Transfusion Medicine In The Department of Pathology

Transfusion Medicine Fellowship

The mission of our ACGME-accredited training program is to prepare physicians for the specialized practice of transfusion medicine.  Upon completion of our program, they will be qualified and ready to take on the responsibilities of Medical Director of a transfusion service, either hospital-based or at a regional blood center.  Transfusion medicine has evolved into the clinical practice of a multi-dimensional field that incorporates elements of blood banking, immunohematology, coagulation, and hematology. 

Two hospital-based transfusion services provide a full exposure to adult, pediatric, and neonatal patients.  Thus, practical experience is gained through daily exposure to red cell type and screen procedures, antibody identification and complex serologic evaluations; transfusion reaction reports; daily blood component inventory analysis; special needs consultations (CMV specific, leukoreduced, irradiated, washed, fresh, HLA-matched platelets, etc.); massive transfusion protocol support; outpatient services such as antenatal screens; and reference lab cases.  The core of the learning comes from serving as part of our transfusion medicine consultation team, with trainees serving as first call for all problems.  The physician calls are initiated either from requesting clinicians or from our own technical staff, as determined directly from our own laboratory policies.  The team also consists of residents in clinical pathology, residents in anatomic/clinical pathology, adult hematology fellows, and pediatric hematology fellows.

The clinical caseload reflects the patient mix at both the Stanford Hospital and Clinics for adult patients and the Lucile Packard Children’s Hospital for pediatric patients, which comprise approximately 50% respectively, of the time-related workload.  Each are level I – designated trauma centers with tertiary level care including complex cardiovascular caseloads and transplantation programs.  The supervision of the transfusion medicine team is under the direction of an attending faculty member, who serves to carry on a continuing case-oriented learning process throughout the year.  The trainees also interact in a more limited fashion with the other residents and fellows in our Pathology Department via joint conferences and interactions in the area of hematopathology.  Additional interactions occur through consultations with other services including hematology, oncology, anesthesiology, surgery and maternal-fetal medicine.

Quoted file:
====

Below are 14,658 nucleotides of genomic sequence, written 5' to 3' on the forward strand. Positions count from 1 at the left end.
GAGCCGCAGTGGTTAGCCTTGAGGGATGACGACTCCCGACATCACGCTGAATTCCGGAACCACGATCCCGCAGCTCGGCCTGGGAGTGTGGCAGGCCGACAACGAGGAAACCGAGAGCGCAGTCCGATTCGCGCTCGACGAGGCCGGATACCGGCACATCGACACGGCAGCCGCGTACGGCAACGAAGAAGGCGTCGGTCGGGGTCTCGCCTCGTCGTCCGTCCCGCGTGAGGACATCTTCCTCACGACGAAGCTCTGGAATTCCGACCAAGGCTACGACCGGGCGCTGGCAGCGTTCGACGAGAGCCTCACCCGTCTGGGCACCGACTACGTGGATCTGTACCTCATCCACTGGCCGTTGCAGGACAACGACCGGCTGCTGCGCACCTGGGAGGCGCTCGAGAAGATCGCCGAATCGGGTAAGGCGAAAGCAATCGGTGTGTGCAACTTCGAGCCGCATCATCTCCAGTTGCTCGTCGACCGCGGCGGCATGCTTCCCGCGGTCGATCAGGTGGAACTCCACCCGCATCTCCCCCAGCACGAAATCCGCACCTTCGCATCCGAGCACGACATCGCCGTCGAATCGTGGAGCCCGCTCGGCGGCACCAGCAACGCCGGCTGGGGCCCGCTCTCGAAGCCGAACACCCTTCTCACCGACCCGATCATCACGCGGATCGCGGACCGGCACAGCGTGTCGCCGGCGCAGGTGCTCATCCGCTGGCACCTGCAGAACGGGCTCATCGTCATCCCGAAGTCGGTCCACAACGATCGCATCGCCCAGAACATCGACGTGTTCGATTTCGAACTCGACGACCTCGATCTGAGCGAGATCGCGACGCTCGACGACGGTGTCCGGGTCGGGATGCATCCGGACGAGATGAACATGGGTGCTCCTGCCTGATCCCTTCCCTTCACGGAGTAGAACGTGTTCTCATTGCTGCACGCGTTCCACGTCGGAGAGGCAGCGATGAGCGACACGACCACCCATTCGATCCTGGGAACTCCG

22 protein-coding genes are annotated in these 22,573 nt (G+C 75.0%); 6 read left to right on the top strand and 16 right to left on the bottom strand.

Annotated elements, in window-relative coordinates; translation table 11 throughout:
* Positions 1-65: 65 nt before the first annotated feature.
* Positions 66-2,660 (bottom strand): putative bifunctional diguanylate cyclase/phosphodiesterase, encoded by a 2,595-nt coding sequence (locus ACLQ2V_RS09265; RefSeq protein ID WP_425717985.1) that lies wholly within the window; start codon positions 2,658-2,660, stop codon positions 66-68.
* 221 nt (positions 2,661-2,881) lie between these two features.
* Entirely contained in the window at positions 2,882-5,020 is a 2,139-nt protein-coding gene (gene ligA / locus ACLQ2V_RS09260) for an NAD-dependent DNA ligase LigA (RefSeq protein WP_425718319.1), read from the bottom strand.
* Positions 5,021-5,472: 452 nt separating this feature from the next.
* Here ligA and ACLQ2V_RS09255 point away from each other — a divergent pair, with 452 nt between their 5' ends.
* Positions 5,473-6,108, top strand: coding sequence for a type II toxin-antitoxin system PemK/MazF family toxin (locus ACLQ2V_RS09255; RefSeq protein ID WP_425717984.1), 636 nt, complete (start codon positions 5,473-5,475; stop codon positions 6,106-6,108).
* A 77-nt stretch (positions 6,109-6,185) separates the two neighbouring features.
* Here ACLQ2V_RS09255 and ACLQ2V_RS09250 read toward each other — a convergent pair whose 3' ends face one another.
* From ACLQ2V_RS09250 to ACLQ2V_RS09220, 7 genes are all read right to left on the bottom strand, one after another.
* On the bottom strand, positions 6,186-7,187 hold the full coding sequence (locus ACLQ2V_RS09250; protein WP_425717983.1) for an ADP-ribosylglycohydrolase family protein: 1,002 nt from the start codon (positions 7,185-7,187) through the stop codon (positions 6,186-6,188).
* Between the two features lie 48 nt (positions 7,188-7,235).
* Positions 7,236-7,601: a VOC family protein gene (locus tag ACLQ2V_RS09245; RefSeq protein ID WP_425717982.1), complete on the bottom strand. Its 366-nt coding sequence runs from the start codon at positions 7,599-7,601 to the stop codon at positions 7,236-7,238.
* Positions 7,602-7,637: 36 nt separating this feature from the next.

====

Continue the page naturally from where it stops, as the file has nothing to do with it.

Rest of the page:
The second entity to incorporate instruction and training into our transfusion medicine program is the Stanford Blood Center, which is a regional blood center uniquely situated within our Department of Pathology.  This arrangement allows a truly integrated structure in which our transfusion medicine faculty are not only colleagues, but several have dual administrative appointments at both the regional blood center and the hospital transfusion service.  All medical faculty participate regularly in management, teaching and clinical conference, as well as share service call for both the blood center and the transfusion service.  The two entities also have administrative links:  The transfusion service reference laboratory serves as the Stanford Blood Center’s regional reference laboratory, and medical faculty participate in weekly administrative conferences at each entity.

An important component of the transfusion medicine-training program, both in practical experience and in core curriculum, occurs at the Stanford Blood Center and through its medical and technical staff.  During their Transfusion Service rotations, trainees also take first call for issues relevant to donor screening and testing.  Relevant cases of the week are discussed at our combined blood center/transfusion service conference for beeper report.  Attending physicians on-call include both the blood center and transfusion service-based faculty.

The core curriculum reflects the objectives of the training program at the blood center:  understanding the donor selection and phlebotomy process; knowledge of specific tests performed on donated blood; general knowledge regarding component preparation, manipulation, and storage insuring compliance with regulatory requirements; overview of inventory management; knowledge of the HLA system; and management of transfusion medicine consultations, in complex situations such as autoimmune hemolytic anemias, hemolytic disease of the newborn, platelet refractoriness, complex serologies, massive transfusions, etc.  These goals are accomplished through didactic sessions by medical and technical staff, laboratory or section rotations, and case based instruction during clinical service rotations.  Time blocks for instruction at the Stanford Blood Center are organized during the rotation through our transfusion medicine service.  Additional rotations through the Stanford Blood Center to concentrate on special areas are made available to all trainees.

Current Fellow
Yazan Migdaddy, MBBS
Residency - Internal Medicine, Brown University

Virk Mrigender, MD
Residency - AP/CP, Georgetown University


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